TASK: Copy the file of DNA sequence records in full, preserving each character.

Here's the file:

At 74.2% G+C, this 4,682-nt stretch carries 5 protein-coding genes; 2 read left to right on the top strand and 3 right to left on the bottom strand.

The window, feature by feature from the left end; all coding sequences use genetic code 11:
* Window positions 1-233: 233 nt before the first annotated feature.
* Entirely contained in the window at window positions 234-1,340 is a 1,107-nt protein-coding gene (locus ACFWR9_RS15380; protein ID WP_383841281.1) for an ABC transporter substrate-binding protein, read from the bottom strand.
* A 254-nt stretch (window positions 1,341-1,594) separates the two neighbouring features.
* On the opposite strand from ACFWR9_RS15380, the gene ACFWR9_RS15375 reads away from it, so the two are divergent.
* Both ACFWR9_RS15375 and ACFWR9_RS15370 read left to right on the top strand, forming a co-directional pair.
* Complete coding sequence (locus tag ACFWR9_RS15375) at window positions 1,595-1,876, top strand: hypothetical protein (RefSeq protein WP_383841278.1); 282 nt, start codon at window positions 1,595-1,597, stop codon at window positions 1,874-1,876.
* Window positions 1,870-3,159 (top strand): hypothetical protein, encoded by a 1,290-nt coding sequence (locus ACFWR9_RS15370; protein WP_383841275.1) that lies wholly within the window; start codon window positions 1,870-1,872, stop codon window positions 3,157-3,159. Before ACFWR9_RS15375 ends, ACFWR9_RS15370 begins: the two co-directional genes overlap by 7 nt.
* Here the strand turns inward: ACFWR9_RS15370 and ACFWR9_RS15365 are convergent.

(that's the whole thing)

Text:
At 74.2% G+C, this 4,682-nt stretch carries 5 protein-coding genes; 2 read left to right on the top strand and 3 right to left on the bottom strand.

The window, feature by feature from the left end; all coding sequences use genetic code 11:
* Window positions 1-233: 233 nt before the first annotated feature.
* Entirely contained in the window at window positions 234-1,340 is a 1,107-nt protein-coding gene (locus ACFWR9_RS15380; protein ID WP_383841281.1) for an ABC transporter substrate-binding protein, read from the bottom strand.
* A 254-nt stretch (window positions 1,341-1,594) separates the two neighbouring features.
* On the opposite strand from ACFWR9_RS15380, the gene ACFWR9_RS15375 reads away from it, so the two are divergent.
* Both ACFWR9_RS15375 and ACFWR9_RS15370 read left to right on the top strand, forming a co-directional pair.
* Complete coding sequence (locus tag ACFWR9_RS15375) at window positions 1,595-1,876, top strand: hypothetical protein (RefSeq protein WP_383841278.1); 282 nt, start codon at window positions 1,595-1,597, stop codon at window positions 1,874-1,876.
* Window positions 1,870-3,159 (top strand): hypothetical protein, encoded by a 1,290-nt coding sequence (locus ACFWR9_RS15370; protein WP_383841275.1) that lies wholly within the window; start codon window positions 1,870-1,872, stop codon window positions 3,157-3,159. Before ACFWR9_RS15375 ends, ACFWR9_RS15370 begins: the two co-directional genes overlap by 7 nt.
* Here the strand turns inward: ACFWR9_RS15370 and ACFWR9_RS15365 are convergent.